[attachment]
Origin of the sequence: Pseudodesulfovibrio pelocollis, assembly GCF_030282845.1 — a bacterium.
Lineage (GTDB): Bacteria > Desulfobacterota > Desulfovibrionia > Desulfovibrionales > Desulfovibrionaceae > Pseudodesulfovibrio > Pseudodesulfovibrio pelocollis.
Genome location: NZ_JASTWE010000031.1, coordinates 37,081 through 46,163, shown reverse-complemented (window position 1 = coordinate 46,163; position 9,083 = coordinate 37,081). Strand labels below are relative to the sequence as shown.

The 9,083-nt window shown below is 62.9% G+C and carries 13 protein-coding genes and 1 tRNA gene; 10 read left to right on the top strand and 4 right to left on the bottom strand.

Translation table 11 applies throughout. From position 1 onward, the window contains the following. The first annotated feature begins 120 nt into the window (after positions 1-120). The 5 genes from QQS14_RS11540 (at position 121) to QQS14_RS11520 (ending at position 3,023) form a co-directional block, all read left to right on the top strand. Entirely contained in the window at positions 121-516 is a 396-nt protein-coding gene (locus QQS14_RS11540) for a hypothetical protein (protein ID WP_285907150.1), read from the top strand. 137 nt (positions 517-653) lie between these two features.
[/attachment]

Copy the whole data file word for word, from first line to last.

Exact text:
Origin of the sequence: Pseudodesulfovibrio pelocollis, assembly GCF_030282845.1 — a bacterium.
Lineage (GTDB): Bacteria > Desulfobacterota > Desulfovibrionia > Desulfovibrionales > Desulfovibrionaceae > Pseudodesulfovibrio > Pseudodesulfovibrio pelocollis.
Genome location: NZ_JASTWE010000031.1, coordinates 37,081 through 46,163, shown reverse-complemented (window position 1 = coordinate 46,163; position 9,083 = coordinate 37,081). Strand labels below are relative to the sequence as shown.

The 9,083-nt window shown below is 62.9% G+C and carries 13 protein-coding genes and 1 tRNA gene; 10 read left to right on the top strand and 4 right to left on the bottom strand.

Translation table 11 applies throughout. From position 1 onward, the window contains the following. The first annotated feature begins 120 nt into the window (after positions 1-120). The 5 genes from QQS14_RS11540 (at position 121) to QQS14_RS11520 (ending at position 3,023) form a co-directional block, all read left to right on the top strand. Entirely contained in the window at positions 121-516 is a 396-nt protein-coding gene (locus QQS14_RS11540) for a hypothetical protein (protein ID WP_285907150.1), read from the top strand. 137 nt (positions 517-653) lie between these two features.